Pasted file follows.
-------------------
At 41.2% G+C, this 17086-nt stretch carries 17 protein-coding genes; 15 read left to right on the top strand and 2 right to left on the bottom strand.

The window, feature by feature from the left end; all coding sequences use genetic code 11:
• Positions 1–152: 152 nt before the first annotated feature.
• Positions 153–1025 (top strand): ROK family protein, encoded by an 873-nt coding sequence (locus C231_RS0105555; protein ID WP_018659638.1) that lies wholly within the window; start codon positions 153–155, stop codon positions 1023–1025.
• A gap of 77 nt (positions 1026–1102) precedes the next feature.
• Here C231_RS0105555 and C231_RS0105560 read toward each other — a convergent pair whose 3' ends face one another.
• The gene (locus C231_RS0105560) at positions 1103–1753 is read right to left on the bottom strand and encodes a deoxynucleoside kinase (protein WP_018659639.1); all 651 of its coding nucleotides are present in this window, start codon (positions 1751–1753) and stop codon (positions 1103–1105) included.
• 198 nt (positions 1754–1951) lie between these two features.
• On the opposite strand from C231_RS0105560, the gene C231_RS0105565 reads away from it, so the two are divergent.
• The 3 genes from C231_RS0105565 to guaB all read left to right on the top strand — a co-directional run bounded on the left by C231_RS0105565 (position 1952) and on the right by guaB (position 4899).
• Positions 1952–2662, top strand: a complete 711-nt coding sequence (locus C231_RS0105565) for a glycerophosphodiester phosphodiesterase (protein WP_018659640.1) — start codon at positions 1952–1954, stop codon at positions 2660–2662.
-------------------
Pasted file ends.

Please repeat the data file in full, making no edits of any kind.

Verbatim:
At 41.2% G+C, this 17086-nt stretch carries 17 protein-coding genes; 15 read left to right on the top strand and 2 right to left on the bottom strand.

The window, feature by feature from the left end; all coding sequences use genetic code 11:
• Positions 1–152: 152 nt before the first annotated feature.
• Positions 153–1025 (top strand): ROK family protein, encoded by an 873-nt coding sequence (locus C231_RS0105555; protein ID WP_018659638.1) that lies wholly within the window; start codon positions 153–155, stop codon positions 1023–1025.
• A gap of 77 nt (positions 1026–1102) precedes the next feature.
• Here C231_RS0105555 and C231_RS0105560 read toward each other — a convergent pair whose 3' ends face one another.
• The gene (locus C231_RS0105560) at positions 1103–1753 is read right to left on the bottom strand and encodes a deoxynucleoside kinase (protein WP_018659639.1); all 651 of its coding nucleotides are present in this window, start codon (positions 1751–1753) and stop codon (positions 1103–1105) included.
• 198 nt (positions 1754–1951) lie between these two features.
• On the opposite strand from C231_RS0105560, the gene C231_RS0105565 reads away from it, so the two are divergent.
• The 3 genes from C231_RS0105565 to guaB all read left to right on the top strand — a co-directional run bounded on the left by C231_RS0105565 (position 1952) and on the right by guaB (position 4899).
• Positions 1952–2662, top strand: a complete 711-nt coding sequence (locus C231_RS0105565) for a glycerophosphodiester phosphodiesterase (protein WP_018659640.1) — start codon at positions 1952–1954, stop codon at positions 2660–2662.